Year in year out millions of Africans are threatened by famine because of poor planning and bad governance. Currently about twelve million people are threatened by hunger in the Horn of Africa. It is sad and disappointing that when  important forums on leadership and governance are organised like the one in Mombasa,  it is the same failed leaders who attend to deliberate on ideas they cannot implement.

Accountability, efficiency and democracy are very important towards ensuring stability and prosperity in Africa. Bureaucracy in itself is not the problem as Obasanjo and others observes but the will to follow up and to do things efficiently and effectively. Both private and public sector plays a significant role in shaping economic development in Africa. It is upon the government to embrace and enhance stability and good leadership in the private and public sector.

Constitutions of most African countries including Kenya embrace good governance as a principle of leadership. Unfortunately, to many African leaders, the constitution is a mere paper.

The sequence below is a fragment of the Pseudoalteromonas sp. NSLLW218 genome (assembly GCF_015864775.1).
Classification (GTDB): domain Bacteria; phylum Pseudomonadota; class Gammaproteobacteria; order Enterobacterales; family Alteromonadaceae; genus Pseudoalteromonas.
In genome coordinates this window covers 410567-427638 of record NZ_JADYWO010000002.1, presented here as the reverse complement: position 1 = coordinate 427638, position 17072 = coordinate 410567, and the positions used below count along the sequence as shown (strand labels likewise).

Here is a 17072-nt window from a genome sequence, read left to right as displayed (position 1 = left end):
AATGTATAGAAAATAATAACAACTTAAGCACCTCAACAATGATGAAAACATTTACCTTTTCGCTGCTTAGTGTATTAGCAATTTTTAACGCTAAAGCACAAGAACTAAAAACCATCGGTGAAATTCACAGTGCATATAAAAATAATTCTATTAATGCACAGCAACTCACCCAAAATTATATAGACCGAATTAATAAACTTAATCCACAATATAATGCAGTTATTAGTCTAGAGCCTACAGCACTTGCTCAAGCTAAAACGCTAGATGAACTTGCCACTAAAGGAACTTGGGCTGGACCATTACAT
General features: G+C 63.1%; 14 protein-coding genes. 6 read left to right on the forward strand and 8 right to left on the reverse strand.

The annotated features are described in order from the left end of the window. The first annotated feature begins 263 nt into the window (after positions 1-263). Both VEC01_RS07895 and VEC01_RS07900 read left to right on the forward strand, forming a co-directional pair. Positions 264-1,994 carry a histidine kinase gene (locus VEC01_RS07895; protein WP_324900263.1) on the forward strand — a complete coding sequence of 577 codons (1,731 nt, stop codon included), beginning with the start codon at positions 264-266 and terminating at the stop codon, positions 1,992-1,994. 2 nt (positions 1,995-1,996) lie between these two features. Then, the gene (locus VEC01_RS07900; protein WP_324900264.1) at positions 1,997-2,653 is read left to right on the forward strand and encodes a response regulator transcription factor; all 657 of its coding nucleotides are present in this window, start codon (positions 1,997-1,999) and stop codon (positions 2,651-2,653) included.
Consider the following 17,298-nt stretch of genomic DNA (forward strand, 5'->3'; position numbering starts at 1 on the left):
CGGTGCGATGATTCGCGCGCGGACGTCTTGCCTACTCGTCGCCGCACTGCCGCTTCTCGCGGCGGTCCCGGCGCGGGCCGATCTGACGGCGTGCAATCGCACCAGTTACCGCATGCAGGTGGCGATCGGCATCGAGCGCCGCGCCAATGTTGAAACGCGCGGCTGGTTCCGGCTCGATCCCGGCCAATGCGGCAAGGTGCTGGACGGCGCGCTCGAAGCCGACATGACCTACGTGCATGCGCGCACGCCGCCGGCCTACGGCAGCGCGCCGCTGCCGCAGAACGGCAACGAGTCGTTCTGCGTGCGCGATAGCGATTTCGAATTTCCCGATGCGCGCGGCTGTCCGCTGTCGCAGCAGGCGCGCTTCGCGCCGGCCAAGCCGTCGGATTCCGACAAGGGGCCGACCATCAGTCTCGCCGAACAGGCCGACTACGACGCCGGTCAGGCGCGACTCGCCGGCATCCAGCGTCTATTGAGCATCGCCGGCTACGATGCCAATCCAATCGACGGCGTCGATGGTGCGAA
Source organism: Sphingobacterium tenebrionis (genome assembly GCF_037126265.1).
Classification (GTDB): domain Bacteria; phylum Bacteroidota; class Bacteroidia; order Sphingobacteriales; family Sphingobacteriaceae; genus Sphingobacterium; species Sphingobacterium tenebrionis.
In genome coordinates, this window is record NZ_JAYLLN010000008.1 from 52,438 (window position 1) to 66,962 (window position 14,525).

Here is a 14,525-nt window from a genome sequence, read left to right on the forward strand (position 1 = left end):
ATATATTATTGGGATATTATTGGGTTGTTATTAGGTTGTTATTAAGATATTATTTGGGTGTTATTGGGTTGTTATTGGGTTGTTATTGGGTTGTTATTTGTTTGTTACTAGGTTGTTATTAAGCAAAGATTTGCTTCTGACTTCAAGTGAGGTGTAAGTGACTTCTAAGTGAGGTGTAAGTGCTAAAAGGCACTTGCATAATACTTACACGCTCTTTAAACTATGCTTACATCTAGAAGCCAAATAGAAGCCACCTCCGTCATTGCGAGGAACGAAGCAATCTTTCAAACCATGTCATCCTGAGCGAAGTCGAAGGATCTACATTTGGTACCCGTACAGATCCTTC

Business associations such as the Kenya Private Sector Alliance ( KEPSA),the Kenya Chambers of Commerce, the Kenya Association of Manufactures and many others require strengthening and efficient and effective management. However, without political goodwill backed by strong good governance structures ,both private and public sectors have no role to play in the integration of Africa as they will not be able to achieve much.

Many African nations performed very well after attaining their independence but stagnated when Africans took over leadership. The economic growth of Kenya in late 1960’s and early seventies was far ahead than that of most countries in South East Asia such as Singapore, Korea and Indonesia. Today, those countries have bypassed Kenya to the extent that they support Kenya economically.

Shifting blame and not reflecting on where Africa has gone wrong is not what Africa requires presently. African leaders and people must reexamine themselves and chat Africa's future. Leaders and those seeking positions of leadership must be evaluated in terms of  game plans in their strategies and performance in terms of both economic and political policies and not just mere politicking and bickering.